This question, however, is not what is relevant to the present discussion. The point is that, when assessed against the characteristics of the penalty provisions enumerated in these decisions, it is evident that s. 13(1) has become more penal in nature (irrespective of whether s. 11 Charter rights are necessarily triggered). The provision can no longer be considered exclusively remedial, preventative and conciliatory in nature, which was at the core of the Court’s finding in Taylor that s. 13(1)’s limitation of freedom of expression is demonstrably justifiable in a free and democratic society, and thereby “saved” under s. 1 of the Charter.
I have determined that Mr. Lemire contravened s. 13 of the Act in only one of the instances alleged by Mr. Warman, namely the AIDS Secrets article. However, I have also concluded that s. 13(1) in conjunction with ss. 54(1) and (1.1) are inconsistent with s. 2(b) of the Charter, which guarantees the freedom of thought, belief, opinion and expression. The restriction imposed by these provisions is not a reasonable limit within the meaning of s. 1 of the Charter. Since a formal declaration of invalidity is not a remedy available to the Tribunal (see Cuddy Chicks Ltd. V. Ontario (Labour Relations Board),  2 S.C.R. 5), I will simply refuse to apply these provisions for the purposes of the complaint against Mr. Lemire and I will not issue any remedial order against him (see Nova Scotia (Workers’ Compensation Board) v. Martin, 2003 SCC 54 at paras. 26-7).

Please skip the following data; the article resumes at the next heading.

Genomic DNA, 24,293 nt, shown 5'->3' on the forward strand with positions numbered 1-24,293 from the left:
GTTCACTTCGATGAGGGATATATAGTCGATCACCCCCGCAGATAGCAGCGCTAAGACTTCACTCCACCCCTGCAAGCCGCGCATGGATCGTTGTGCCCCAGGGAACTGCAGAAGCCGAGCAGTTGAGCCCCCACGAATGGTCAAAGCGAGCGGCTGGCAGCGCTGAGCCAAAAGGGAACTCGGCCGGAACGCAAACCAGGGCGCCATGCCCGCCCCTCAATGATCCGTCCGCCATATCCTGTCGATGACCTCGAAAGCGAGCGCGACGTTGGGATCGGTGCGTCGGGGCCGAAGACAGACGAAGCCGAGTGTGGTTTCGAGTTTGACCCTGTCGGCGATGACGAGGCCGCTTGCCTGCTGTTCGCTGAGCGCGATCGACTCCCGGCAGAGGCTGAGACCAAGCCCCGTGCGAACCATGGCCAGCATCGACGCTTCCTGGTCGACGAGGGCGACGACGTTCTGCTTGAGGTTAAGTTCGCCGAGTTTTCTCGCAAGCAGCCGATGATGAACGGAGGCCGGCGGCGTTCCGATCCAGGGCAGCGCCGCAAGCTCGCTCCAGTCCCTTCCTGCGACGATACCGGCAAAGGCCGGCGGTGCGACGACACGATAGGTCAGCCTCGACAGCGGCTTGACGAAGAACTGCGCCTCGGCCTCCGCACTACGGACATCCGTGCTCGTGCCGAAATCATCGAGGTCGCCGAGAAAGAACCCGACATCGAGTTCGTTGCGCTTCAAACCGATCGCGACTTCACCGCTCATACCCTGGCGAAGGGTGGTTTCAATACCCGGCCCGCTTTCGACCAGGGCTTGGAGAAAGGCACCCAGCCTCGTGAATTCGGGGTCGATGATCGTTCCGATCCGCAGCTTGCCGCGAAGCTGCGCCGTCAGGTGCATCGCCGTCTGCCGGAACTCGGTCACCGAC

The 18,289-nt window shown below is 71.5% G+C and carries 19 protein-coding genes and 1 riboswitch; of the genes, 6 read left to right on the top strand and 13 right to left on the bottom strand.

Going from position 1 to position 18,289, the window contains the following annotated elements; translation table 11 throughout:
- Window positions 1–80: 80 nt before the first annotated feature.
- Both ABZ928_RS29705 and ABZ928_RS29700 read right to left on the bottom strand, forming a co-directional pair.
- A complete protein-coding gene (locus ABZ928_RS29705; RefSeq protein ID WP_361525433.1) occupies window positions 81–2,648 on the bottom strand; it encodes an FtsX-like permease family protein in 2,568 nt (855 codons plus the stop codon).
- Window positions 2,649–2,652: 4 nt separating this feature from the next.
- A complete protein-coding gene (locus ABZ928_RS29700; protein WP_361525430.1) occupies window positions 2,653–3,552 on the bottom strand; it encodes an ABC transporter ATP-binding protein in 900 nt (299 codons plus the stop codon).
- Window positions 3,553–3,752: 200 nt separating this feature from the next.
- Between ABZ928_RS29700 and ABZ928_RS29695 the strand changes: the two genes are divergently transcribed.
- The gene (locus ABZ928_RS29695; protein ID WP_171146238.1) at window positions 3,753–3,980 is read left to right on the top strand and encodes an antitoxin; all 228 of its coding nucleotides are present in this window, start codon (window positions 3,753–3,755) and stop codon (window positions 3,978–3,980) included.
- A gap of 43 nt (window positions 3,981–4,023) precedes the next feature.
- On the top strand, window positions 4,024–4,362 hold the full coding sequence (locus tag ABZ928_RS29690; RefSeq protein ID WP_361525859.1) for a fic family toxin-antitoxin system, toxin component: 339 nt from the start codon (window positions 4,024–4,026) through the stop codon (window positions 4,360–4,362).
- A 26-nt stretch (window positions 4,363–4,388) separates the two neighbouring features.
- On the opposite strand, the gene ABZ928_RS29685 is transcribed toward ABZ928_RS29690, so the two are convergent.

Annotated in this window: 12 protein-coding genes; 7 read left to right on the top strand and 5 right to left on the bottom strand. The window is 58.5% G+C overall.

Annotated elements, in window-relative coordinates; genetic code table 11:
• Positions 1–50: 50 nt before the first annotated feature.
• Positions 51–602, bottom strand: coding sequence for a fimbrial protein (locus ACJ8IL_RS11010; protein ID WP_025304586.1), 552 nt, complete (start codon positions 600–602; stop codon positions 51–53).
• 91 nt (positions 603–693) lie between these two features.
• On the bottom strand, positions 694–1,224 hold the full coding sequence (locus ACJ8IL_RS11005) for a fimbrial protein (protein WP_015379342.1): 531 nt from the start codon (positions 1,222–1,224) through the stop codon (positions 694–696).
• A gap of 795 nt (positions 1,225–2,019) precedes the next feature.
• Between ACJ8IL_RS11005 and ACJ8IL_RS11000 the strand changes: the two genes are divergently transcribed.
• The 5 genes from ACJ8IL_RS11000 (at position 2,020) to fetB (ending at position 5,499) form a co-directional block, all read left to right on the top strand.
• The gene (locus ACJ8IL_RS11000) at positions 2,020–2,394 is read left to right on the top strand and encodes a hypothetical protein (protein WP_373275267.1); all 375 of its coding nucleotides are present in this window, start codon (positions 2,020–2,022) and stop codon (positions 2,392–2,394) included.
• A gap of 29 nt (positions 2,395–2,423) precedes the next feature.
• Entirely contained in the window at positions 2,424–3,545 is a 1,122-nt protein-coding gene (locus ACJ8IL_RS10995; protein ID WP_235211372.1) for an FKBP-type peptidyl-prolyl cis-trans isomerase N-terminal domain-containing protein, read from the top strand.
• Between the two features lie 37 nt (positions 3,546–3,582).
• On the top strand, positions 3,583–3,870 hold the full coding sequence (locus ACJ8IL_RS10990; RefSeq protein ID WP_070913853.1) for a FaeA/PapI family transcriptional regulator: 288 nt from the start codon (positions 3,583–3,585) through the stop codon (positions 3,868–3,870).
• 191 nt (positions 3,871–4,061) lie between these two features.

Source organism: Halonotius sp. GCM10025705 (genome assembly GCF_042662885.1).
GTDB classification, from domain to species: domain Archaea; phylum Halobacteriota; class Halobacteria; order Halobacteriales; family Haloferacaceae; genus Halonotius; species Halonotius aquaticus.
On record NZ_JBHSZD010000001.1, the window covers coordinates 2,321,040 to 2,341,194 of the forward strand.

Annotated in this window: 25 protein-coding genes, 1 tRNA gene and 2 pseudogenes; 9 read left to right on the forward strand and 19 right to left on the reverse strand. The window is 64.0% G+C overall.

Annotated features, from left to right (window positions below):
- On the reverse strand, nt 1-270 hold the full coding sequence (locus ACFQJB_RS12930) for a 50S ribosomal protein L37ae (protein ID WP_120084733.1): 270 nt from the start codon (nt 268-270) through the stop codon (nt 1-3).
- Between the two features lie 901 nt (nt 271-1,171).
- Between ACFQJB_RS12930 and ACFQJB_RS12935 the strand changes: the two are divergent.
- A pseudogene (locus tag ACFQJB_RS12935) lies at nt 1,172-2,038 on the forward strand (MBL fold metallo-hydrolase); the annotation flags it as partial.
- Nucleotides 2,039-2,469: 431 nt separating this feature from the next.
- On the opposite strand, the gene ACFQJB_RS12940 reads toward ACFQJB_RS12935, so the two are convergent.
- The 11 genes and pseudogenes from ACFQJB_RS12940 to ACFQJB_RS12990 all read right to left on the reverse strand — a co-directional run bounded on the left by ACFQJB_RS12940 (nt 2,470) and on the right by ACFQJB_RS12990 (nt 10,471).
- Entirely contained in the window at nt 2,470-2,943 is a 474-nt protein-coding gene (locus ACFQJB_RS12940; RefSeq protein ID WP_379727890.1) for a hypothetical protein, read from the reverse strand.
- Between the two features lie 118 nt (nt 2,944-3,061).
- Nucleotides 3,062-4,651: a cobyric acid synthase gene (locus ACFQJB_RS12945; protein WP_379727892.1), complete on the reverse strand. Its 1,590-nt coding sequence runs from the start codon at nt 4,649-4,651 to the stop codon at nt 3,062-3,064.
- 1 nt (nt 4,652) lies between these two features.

See full decision [here]
On January 25, 2010, using tax-payers money, the Canadian Human Rights Commission challenged the Lemire decision, which found that the thought control legislation of the Canadian Human Rights Act was unconstitutional and a violation of the Charter guaranteed rights to freedom of speech and thought.
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For immediate release
Controversial Lawyer to Speak at the University of Ottawa Following Ann Coulter Censorship
This Thursday April 8, 2010 controversial lawyer, political activist and General Counsel of the Canadian Free Speech League Douglas Christie is to give a speech inside the University of Ottawa administration building, Tabaret Hall.
Christie is well known for acting as legal counsel in the notable case of R. v. Finta, Canada's first and only war crimes trial, and Christie has appeared in the Supreme Court of Canada in the defence of freedom of speech more times than any other counsel in Canada.
Christie will be speaking to the issue of freedom of expression on Canadian university campuses.
Watch Christie's commentary on Free Speech and Ann Coulter's visit to the U of O here:
Only two weeks after right-wing American commentator Ann Coulter’s speech at the University of Ottawa was cancelled, and one week after Senator Finley opened an inquiry into the erosion of free of speech in Canada, it is unclear how Doug Christie will be received by the University of Ottawa community.
Doug Christie will speak in Tabaret Hall, 550 Cumberland in Ottawa on Thursday April 8 at 1:00pm. The event will be open to all members of the public and to the media.
- 30 -
For all media inquiries about the event, contact:
For more information on current issues of freedom of expression at the U of O, contact: